Poem of the month 2022
Stirling's Makar selects each month a poem submitted by members of the public.
Poem of the month May
The Stirling Makar, Laura Fyfe, has chosen the poem ‘At Sherrifmuir’ to feature as the Poem of the Month for May 2022.
Chris Powici is a poet and occasional essayist. His latest poetry collection is Look, Breathe (Red Squirrel Press). He lives in Stirlingshire and teaches creative writing for The University of Stirling and The Open University.
Poem of the Month for May
all day this thick summer rain
no sun to speak of
only the moor dimmed down
to a brown, heathery blur
a ewe trots through the heavy grass
and stands at the edge of a peat hag
so drenched, so calm
she could be breathing rain
at any moment she could become rain
her fleece is turning into water
her eyes are wet and black and deep
the roadside bracken shivers
under its hood of glints
and the blue harebell petals bend
and give, a little,
as if they know there’s more to come
there’s always more to come
the same rain seeps into the dark tangle of your hair
makes its slow way down the skin at the back of your neck
cool and silent, but telling you something
about here and now and how close the world is ̶
grass, bracken, a few small damp flowers
all it takes to start seeing thing again
Poem of the month May
John Cowane’s Hospitality
Decayed, auld breither o the Gild,
John Cowane’s Deed sustains us,
ken, set in stane, on yon Back Walk,
his pledge tae entertain us.
On Gowan Hill we’ll stretch oor legs,
his Hospital will rest us,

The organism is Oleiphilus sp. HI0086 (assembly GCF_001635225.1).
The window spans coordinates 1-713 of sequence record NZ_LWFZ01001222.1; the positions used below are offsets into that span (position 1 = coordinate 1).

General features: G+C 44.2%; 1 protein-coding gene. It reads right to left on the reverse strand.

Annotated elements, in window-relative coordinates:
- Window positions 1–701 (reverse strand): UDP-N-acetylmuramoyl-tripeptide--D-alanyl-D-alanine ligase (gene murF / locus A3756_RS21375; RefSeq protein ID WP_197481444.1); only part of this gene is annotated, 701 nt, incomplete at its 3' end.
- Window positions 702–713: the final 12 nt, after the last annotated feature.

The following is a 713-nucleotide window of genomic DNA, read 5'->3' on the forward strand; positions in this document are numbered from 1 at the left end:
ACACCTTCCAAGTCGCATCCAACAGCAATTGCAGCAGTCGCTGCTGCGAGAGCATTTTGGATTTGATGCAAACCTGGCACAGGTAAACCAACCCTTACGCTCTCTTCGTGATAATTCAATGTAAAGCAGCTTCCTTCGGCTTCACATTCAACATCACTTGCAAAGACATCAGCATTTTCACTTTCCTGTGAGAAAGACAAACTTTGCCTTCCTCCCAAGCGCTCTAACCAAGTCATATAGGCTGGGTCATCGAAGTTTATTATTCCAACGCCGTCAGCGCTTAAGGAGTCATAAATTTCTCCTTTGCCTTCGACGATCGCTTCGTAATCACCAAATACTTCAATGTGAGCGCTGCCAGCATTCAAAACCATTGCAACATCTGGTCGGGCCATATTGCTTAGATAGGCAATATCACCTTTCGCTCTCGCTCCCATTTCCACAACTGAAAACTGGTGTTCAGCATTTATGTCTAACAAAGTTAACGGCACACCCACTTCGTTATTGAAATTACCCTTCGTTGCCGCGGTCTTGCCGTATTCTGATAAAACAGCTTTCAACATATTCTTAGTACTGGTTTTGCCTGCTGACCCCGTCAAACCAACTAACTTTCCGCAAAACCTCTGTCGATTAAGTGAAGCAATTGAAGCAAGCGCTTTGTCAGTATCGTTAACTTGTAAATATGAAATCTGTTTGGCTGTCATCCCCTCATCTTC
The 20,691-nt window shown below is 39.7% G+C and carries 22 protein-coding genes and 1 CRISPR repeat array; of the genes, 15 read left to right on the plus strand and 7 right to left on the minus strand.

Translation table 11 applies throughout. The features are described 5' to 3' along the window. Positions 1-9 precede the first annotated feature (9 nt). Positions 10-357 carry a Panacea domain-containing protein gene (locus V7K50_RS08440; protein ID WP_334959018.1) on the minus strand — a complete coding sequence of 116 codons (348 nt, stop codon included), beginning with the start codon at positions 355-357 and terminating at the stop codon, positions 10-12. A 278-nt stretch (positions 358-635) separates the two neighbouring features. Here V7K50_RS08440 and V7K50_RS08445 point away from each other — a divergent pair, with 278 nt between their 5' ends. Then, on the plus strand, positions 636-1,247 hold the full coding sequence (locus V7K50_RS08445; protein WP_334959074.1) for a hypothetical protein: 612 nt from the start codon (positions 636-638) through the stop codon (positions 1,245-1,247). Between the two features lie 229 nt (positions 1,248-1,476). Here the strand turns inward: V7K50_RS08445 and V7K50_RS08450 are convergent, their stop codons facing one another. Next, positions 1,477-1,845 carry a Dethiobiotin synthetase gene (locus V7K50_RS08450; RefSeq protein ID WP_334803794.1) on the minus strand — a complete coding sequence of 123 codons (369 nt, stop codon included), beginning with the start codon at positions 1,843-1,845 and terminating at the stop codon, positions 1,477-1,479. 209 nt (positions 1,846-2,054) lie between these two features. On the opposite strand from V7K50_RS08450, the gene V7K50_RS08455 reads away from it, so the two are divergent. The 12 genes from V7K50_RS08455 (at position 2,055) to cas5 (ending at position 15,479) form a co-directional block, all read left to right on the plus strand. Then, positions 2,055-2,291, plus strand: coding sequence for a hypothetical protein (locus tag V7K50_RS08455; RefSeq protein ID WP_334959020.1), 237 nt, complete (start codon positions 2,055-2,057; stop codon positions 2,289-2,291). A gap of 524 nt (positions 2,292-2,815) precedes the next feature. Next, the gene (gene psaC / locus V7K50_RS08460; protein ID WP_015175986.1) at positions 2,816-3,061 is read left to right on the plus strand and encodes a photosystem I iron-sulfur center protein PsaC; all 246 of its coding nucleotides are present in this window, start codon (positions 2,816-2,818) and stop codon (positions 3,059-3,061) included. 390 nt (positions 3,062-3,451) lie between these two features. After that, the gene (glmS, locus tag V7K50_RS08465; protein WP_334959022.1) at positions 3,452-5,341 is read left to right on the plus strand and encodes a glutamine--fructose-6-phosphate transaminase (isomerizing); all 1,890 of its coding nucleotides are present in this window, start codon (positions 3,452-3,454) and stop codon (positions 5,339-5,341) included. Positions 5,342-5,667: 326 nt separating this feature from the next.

we’ll praise him, deid, ‘Auld Staneybreeks’,
whae in his life oppressed us.
His overseer nou rules us hard,
nae swearing is allowed us,
nor furnicatione, marying
or missing Kirk on Sundays.
And in the sunny simmertyme,
whan Stirling’s lassies caa us,
if furth theirof at nine o nicht,
twa shilling Scots he’ll charge us.
A hairt o stane and trews tae match,
he stauns, stane-still, above us,
on Hogmanay he’ll shake thae breeks
and dance tae entertain us.
First published in Lallans 95, Yuil 2019
About the poet
David Bleiman is an Edinburgh poet who writes in English, Scots and sometimes Spanish and Yiddish. His first pamphlet, This kilt of many colours, is a multilingual celebration of his own heritage and the diversity of modern Scotland.
David won the Sangschaw Prize 2020 for The trebbler's tale, written in the part-excavated but largely reimagined dialect of Scots-Yiddish. One of David's favourite walks is The Back Walk in Stirling. It was there that David saw the plaque commemorating John Cowane's legacy. David's poem adopts the seventeenth century Scots language to explore, in an irreverent way, the lives of the early residents of John Cowane's Hospital.
Poem of the Month Submissions
Hello Stirling poets!
I’m now open to submissions of poems on any topic with a connection to Stirling. Those who've lived, worked or studied in Stirling, or have written a poem about Stirling, I'd love to hear from you!
Successful poems will be published on the Stirling Council platforms and promoted on social media, with a fee of £20 awarded to the poet.
- One poem only per person
- Poems invited on any topic
- Up to 40 lines.
- Previously published accepted.
- Copyright remains with the poet
- Poems to be used at the discretion of Stirling Council.
- Please include a title sheet on the first page with your name, word or line count, title(s), a 50-word bio and your preferred contact details.
- We regret that we cannot provide feedback.
- Emails should be titled ‘Stirling Makar Poem of the Month + YOUR NAME’
- Please send all submissions to: Makar@Stirling.gov.uk.